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Theories of Value and the Monetary Theory of Production

  • L. Randall Wray

    (The Jerome Levy Economics Institute)

This paper extends earlier work (Wray 1991; see also Wray 1992b) that argued that liquidity preference theory should be interpreted as a theory of value. Here I will argue that two theories of value are needed for analysis of a monetary production economy: the labor theory of value and the liquidity preference theory of value. Both Keynes and Marx were trying to develop a monetary theory of production; Marx, of course, adopted a labor theory of value in his analysis, and it was previously argued that Keynes adopted a liquidity preference theory in his. A monetary theory of production should adopt both, however, and I will argue that Keynes seems to have recognized this. Further, Keynes did adopt labor hours as the measure of value and said he agreed that labor produces all value. I admit it is still a leap to claim that Keynes accepted both theories of value. Instead, I argue he should have adopted both and will show that this is consistent with the purposes of the General Theory.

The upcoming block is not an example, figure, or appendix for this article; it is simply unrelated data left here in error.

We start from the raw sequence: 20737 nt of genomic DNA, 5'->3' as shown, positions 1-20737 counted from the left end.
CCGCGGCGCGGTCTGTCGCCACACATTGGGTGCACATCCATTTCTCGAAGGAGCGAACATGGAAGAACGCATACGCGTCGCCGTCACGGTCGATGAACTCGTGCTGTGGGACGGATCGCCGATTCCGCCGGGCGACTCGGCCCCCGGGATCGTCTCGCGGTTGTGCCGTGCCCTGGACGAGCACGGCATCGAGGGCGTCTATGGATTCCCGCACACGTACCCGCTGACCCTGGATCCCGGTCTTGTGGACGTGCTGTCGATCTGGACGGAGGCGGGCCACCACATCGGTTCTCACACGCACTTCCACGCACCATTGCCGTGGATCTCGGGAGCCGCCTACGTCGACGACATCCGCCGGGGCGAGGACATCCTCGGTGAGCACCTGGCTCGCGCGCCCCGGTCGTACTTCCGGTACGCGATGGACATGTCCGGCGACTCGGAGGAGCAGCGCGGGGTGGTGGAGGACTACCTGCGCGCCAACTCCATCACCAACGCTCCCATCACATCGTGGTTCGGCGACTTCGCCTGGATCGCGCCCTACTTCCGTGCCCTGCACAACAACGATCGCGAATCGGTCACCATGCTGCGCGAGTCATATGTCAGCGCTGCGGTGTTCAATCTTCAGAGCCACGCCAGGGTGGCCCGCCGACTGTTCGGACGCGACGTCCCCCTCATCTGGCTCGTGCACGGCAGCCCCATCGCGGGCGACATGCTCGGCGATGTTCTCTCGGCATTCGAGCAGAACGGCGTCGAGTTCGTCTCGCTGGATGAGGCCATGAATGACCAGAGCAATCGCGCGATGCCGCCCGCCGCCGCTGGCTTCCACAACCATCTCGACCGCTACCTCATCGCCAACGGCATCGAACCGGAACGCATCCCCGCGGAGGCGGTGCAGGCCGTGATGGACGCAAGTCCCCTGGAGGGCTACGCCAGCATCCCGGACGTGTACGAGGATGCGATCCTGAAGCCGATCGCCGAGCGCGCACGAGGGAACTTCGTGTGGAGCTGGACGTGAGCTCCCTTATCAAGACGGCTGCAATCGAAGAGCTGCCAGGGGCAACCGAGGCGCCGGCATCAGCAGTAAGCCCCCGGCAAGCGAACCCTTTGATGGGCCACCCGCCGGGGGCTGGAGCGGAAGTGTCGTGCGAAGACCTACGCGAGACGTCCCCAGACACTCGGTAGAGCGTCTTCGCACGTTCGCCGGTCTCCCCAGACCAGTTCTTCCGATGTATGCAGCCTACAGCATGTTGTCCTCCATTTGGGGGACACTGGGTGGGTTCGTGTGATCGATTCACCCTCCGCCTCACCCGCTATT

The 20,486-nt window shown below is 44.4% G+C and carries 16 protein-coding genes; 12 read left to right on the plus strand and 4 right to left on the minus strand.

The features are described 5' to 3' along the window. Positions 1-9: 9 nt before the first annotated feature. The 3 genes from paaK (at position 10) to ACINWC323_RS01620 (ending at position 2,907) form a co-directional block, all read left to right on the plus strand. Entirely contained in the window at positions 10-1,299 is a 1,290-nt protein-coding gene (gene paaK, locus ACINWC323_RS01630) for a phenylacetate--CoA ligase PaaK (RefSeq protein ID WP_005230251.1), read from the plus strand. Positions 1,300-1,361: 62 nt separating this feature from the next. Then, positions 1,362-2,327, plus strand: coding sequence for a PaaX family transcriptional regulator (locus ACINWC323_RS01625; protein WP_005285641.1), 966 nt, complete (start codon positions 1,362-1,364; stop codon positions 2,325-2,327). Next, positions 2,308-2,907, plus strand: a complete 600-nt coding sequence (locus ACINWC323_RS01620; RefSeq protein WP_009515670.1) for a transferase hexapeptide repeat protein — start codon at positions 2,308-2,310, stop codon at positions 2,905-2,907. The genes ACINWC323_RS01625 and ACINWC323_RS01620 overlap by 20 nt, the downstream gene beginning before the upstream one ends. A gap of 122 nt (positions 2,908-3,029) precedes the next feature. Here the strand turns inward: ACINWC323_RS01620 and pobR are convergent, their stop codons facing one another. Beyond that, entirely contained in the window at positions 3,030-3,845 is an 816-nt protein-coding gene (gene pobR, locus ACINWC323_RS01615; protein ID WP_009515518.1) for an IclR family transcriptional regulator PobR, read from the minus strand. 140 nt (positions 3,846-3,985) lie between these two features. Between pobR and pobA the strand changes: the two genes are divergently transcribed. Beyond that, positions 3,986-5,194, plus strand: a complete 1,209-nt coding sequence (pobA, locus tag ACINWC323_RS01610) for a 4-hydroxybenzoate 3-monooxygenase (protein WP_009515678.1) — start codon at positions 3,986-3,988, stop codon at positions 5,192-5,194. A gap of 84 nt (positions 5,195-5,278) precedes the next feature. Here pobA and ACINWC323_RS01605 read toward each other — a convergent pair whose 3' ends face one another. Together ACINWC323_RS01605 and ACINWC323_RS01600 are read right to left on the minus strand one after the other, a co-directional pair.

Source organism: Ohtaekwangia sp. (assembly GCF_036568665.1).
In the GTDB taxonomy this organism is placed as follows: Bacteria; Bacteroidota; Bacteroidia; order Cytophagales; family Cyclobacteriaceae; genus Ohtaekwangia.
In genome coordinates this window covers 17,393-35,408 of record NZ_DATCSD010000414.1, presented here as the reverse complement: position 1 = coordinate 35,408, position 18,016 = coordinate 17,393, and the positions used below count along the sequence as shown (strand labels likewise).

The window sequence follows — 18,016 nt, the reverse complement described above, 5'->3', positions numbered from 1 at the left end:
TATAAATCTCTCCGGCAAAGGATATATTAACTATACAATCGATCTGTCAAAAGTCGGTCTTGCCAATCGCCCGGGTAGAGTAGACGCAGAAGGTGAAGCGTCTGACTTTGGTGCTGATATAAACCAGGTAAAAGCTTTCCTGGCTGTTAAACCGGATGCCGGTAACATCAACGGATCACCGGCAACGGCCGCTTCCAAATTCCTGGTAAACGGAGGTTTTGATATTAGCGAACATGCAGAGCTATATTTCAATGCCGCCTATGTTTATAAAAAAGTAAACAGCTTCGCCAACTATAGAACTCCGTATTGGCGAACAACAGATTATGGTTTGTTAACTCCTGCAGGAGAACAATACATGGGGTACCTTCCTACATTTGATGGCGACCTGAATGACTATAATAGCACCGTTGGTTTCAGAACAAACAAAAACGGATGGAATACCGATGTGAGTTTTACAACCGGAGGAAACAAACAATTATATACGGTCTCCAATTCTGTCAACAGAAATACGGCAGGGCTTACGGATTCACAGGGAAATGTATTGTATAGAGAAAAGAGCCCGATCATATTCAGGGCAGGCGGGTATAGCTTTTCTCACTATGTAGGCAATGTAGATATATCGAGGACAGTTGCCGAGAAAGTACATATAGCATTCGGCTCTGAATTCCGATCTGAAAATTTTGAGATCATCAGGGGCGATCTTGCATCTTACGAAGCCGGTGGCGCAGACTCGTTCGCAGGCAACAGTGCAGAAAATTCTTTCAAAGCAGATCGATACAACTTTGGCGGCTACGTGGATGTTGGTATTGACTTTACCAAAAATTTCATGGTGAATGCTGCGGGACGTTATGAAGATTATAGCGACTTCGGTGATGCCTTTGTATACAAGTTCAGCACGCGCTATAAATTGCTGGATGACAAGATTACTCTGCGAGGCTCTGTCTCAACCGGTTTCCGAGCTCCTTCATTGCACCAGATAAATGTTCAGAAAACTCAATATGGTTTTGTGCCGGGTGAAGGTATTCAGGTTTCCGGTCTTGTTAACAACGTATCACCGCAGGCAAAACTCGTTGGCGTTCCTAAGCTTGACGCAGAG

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Paper provided by EconWPA in its series Macroeconomics with number 9902008.

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Length: 35 pages
Date of creation: 18 Feb 1999
Date of revision:
Handle: RePEc:wpa:wuwpma:9902008
Note: Type of Document - Acrobat PDF; prepared on IBM PC; to print on PostScript; pages: 35; figures: included
Contact details of provider: Web page: http://econwpa.repec.org

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